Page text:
Twitter Co-Founder Biz Stone Suggests $10-Per-Month Ad-Free Facebook Premium

Despite the fact that Facebook has repeatedly stressed that it will never charge for its service, suggestions to that effect emerge constantly, and the latest came from Twitter Co-Founder Biz Stone, who wrote in a post on his blog that if the social network launched a Facebook Premium service for $10 per month, and 10 percent of its user base signed up, $1 billion in monthly revenue would be generated.

Stone wrote that his vision of Facebook Premium would offer users no ads, as well as exclusive features, and he pointed to Pandora’s success with the music streaming service’s ad-free premium offering.

He wrote in his blog post:

Now that I use Facebook more regularly, I started having some ideas for the service. Here’s one.

Everybody thinks that because I’m one of “the Twitter guys,” I must be good at using all social media. The truth is, if I can’t figure an application out in a minute, I usually move on to something else. Too many settings and options frustrate and confuse me. I like making simple stuff because I enjoy simple stuff.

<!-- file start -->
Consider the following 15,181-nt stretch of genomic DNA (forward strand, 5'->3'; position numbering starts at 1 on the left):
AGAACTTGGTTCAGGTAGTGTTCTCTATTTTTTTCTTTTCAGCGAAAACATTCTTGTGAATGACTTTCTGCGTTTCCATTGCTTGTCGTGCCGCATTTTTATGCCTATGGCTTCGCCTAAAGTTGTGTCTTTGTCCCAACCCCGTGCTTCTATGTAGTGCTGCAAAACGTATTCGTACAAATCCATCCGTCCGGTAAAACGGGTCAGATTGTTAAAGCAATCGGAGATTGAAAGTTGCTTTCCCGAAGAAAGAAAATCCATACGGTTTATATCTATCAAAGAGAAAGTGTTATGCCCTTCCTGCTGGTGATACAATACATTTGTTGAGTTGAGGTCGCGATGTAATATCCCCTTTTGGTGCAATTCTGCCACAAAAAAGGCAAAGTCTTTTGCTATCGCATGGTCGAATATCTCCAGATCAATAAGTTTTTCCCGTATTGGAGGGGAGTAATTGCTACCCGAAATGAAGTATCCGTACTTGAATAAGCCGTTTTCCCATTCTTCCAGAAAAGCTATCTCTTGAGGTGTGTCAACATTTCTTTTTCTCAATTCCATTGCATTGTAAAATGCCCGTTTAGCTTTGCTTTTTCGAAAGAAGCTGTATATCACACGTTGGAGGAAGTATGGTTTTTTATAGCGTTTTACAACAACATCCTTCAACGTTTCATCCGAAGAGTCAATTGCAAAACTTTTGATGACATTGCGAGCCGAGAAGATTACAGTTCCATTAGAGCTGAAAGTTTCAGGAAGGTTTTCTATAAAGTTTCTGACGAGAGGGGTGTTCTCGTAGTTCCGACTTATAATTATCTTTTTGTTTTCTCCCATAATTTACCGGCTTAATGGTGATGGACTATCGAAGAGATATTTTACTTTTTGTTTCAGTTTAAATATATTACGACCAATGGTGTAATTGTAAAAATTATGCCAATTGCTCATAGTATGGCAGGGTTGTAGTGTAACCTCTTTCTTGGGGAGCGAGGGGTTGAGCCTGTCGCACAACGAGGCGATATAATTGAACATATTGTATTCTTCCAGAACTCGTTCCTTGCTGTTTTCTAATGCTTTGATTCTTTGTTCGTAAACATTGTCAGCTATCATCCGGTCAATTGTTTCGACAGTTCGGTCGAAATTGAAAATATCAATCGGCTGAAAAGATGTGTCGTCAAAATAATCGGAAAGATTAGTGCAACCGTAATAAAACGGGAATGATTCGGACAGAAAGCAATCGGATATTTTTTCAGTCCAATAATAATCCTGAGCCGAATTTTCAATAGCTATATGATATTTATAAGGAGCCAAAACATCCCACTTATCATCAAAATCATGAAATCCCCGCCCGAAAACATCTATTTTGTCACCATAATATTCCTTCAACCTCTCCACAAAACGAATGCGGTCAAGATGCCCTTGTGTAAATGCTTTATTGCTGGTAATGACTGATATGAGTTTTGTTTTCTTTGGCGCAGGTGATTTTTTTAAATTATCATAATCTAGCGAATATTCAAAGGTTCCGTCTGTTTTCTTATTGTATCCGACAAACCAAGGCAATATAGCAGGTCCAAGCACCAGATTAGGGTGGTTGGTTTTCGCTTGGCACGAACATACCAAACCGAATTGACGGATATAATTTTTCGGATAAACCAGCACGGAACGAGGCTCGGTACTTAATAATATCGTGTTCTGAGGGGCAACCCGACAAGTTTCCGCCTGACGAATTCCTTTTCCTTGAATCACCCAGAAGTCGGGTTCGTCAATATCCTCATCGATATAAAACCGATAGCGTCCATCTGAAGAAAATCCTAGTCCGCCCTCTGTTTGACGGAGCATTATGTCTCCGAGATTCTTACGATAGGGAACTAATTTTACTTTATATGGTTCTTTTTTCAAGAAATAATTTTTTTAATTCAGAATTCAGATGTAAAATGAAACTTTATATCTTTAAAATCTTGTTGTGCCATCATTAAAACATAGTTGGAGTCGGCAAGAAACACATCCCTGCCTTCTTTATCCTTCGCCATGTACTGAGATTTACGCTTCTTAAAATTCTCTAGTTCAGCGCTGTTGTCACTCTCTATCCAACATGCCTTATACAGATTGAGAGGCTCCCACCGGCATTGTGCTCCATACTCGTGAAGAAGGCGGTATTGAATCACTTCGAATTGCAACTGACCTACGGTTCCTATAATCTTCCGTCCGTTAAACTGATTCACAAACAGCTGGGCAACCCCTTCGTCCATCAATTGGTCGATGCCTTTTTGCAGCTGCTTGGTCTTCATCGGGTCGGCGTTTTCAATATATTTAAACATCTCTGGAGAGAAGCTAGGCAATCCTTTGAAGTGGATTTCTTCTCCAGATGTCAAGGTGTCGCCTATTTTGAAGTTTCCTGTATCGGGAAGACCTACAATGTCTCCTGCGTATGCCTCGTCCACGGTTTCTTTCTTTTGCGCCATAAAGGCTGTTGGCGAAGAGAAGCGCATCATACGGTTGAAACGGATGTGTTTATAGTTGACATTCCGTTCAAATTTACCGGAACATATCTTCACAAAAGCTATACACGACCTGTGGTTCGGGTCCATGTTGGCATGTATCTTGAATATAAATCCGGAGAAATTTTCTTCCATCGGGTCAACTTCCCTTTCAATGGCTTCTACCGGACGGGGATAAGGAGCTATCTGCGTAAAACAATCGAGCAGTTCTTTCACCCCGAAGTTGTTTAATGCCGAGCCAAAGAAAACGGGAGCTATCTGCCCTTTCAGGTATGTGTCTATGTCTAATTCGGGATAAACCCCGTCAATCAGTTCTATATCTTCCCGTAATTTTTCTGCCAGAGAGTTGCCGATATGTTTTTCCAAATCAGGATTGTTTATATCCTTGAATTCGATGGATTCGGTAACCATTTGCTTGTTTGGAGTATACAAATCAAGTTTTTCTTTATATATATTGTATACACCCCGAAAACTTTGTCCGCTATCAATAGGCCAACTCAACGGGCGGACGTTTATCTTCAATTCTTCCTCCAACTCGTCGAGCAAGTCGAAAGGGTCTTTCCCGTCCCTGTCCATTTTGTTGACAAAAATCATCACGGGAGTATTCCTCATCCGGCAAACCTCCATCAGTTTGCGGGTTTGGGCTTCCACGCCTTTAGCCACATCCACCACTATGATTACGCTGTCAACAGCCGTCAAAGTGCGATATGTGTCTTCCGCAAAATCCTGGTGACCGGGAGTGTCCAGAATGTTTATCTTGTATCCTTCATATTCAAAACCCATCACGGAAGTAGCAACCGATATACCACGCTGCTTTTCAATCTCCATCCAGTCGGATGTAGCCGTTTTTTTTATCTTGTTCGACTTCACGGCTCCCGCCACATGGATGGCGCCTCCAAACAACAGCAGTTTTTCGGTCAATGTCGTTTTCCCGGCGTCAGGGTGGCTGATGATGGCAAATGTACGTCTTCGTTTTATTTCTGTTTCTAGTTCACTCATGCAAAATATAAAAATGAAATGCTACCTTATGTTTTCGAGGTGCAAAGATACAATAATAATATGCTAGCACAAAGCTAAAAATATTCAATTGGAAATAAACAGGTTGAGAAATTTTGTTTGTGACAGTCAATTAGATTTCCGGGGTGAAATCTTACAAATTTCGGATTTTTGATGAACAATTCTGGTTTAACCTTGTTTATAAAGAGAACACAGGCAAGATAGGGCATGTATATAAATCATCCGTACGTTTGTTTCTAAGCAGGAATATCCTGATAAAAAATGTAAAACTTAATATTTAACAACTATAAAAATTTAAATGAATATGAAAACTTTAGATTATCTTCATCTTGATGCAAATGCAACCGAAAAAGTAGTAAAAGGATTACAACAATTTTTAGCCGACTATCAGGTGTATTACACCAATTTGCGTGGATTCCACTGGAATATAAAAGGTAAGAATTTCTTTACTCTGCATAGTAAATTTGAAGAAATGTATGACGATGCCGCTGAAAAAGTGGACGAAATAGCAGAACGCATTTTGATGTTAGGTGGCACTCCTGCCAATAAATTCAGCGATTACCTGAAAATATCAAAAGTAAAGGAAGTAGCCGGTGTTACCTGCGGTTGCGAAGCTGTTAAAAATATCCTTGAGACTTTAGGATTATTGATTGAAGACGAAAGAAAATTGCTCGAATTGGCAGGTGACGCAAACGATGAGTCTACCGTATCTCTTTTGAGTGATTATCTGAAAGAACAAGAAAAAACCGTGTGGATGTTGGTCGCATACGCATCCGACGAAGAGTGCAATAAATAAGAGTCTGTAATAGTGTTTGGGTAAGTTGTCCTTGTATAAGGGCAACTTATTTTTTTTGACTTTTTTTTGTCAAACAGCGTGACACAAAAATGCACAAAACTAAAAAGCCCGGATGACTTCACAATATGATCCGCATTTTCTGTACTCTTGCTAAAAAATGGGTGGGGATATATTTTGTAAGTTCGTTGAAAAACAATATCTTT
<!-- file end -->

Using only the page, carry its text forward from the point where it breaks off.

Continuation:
When Facebook first came out, I signed up as soon as I could. Then I made the mistake of heedlessly accepting every incoming request until my account was so busy I couldn’t keep up. On top of that, Facebook added thousands of settings, features, and choices. Whenever I tried to get back into it, I became overwhelmed.

However, now that some former Facebook employees work with me at my new startup, Jelly, I’m using Facebook. (Jelly Chief of Staff) Camille (Hart) actually leaned over my shoulder and helped me go through every setting to simplify my Facebook experience on iPhone. Now I’m keeping up with friends and family on Facebook like a billion other people.

People love Facebook. They really love it. My mother-in-law looks hypnotized when she decides to put in some Facebook time. In general, the ads on Facebook don’t seem particularly useful or engaging. However, ads on the service are universally tolerated because that’s what makes Facebook free, and free is nice.

Anywhoo, now that I’m using it and thinking about it, I’ve got an idea for Facebook. They could offer Facebook Premium. For $10 per month, people who really love Facebook (and can afford it) could see no ads. Maybe some special features, too. If 10 percent of Facebook signed up, that’s $1 billion per month in revenue. Not too shabby.

It’s a different type of company, but by way of validation, have a look at Pandora’s first-quarter-2014 financial results. Of all Pandora’s revenue generators, the highest growth year-over-year by far (114 percent growth rate) is in subscriptions — people paying a monthly fee for an ad-free experience. So there you have it. “Fuck yeah.” Right?

Readers: Would you pay $10 per month to experience an ad-free Facebook?

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